Small business owner accuses stationery firm Typo of ‘stealing’ her rug-making kit idea and selling it for less – prompting the firm to withdraw its product
- Nakisah Williams, who lives in Sydney, founded DIY brand Craft Club last year
- Posting on Instagram, said she was ‘heartbroken’ that Typo copied her work
- Typo has removed its DIY rug kit and claim they are in contact with Nakisah
An outraged small business owner accused a stationery giant of copying her rug making kits.
Sydney-based Nakisah Williams is the founder of DIY brand Craft Club, an independent company that sells rug making kits for around $89 (£50).
She was horrified to discover stationery brand Typo, part of the Australian Cotton On Group, was selling an almost identical product for $59.99 (£34).
The Typo product, which has since been removed, also used a technique called latch hooking and featured a similar floral design.
Sydney-based Nakisah Williams is the founder of Craft Club, an independent company that sells rug making kits for around $89 (£50)
Nakisah was horrified to discover stationery brand Typo (below), part of the Australian Cotton On Group, was selling an almost identical product to her Craft Club kit (top)
Nakisah accused Typo and their supplier Cotton On of ignoring claims that their product is similar to her rug kit
Typo removed the product from their website after receiving a flood of comments about the situation and have claimed that they are now in contact with Nakisah.
The business owner initially took to Instagram to call out Typo for ‘stealing’ her product.
She wrote: ‘I am heartbroken. As a small business owner who has worked so hard on creating our best selling rug kits, this is such a blow.
‘For a company with as much power and resources as @cotton_on_group to blatantly copy a unique product from a small Aussie business is horrible. Especially at a time when retail is struggling and the pandemic has made small businesses so much more vulnerable.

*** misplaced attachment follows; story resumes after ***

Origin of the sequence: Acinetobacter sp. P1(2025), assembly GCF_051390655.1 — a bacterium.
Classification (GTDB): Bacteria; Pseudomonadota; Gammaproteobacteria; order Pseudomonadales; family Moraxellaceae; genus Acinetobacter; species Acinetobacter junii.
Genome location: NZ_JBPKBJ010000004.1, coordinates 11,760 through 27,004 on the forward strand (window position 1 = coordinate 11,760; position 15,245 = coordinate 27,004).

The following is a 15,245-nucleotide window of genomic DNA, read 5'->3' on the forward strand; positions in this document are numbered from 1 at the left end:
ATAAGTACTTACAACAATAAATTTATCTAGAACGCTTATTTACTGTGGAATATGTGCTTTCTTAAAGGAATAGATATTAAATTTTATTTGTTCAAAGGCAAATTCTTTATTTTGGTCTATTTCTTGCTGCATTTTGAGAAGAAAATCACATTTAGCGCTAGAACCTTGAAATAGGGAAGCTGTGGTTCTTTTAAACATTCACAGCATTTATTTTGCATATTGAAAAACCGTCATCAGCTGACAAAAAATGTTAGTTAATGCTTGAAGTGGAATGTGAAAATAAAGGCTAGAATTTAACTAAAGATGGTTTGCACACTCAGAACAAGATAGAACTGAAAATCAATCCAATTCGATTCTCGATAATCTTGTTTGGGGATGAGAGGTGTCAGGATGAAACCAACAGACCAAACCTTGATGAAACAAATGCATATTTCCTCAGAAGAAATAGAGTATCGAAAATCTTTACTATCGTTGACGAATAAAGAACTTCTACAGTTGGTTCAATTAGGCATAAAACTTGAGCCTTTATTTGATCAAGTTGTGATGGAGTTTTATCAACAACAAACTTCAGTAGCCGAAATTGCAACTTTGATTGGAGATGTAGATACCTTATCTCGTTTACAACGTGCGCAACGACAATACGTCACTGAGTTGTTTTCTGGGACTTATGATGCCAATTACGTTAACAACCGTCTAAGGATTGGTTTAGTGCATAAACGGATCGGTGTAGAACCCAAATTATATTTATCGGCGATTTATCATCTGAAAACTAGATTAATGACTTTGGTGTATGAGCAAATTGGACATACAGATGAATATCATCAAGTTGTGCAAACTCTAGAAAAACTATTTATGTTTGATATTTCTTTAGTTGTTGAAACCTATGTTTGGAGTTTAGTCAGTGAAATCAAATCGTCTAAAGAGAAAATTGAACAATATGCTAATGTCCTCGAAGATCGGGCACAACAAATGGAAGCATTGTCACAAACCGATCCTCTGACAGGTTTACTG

‘And then to completely ignore over one hundred messages and comments calling out their theft, the lack of accountability is gut wrenching. Since they’ve removed their reel and disabled comments on their Instagram, it’s been so awful feeling like our voice has been lost. But seeing your messages of support has meant the world.
A stream of commenters reassured Nakisah that they prefer her products to those being sold by Typo
‘Please share this post to raise awareness for what Typo have done. Tag @typoshop to show that we will not let them throw this under the rug, as they have done so many times before.
‘A company like @cotton_on_group can’t just hide behind performative feminism and performative activism. When behind the scenes they steal from small businesses and female founders. Practice what you preach Typo. Don’t be a d***.’
The post racked up over 1,000 likes and a stream of comments as Instagram users showed their support for Nakisah’s claims, despite her brand not being registered to give their products legal protection.
One person wrote: ‘I am shocked and saddened for you. Will be boycotting typo from now on.’
Posting on Instagram, Typo reassured critics that they are listening to the backlash and have contacted Nakisah directly. The company later revealed it had removed the product
Commenters blasted Typo for not apologising in their statement in response to the backlash
Another said: ‘Your designs are so much better anyway! Sending you love girl’
Typo responded to the backlash in an Instagram post claiming that they are in contact with Nakisah in the hopes of resolving the situation.
Typo wrote: ‘In response to claims from Craft Club about a DIY rug-making kit sold by Typo, we acted quickly to acknowledge the concern and work with Craft Club to resolve it.
‘In this instance, we have identified similarities and we have pulled the item from stores and online globally. We’re working to resolve further with Craft Club directly.’
Nakisah told Pedestrian TV that small businesses are ‘vulnerable to big business taking advantage’, while it’s difficult for them to spend $1,500 (£840) on a single design copyright in Australia.
Nakisah added: ‘Collaborations and stocking the work of independent businesses is a fantastic way for a large company to create new products in an ethical and positive way.
‘A company like Cotton On might not stock products, but doing a collaboration with a small business/artist is an amazing way to boost both brands and show that they actually do want to make a ‘positive impact’. ‘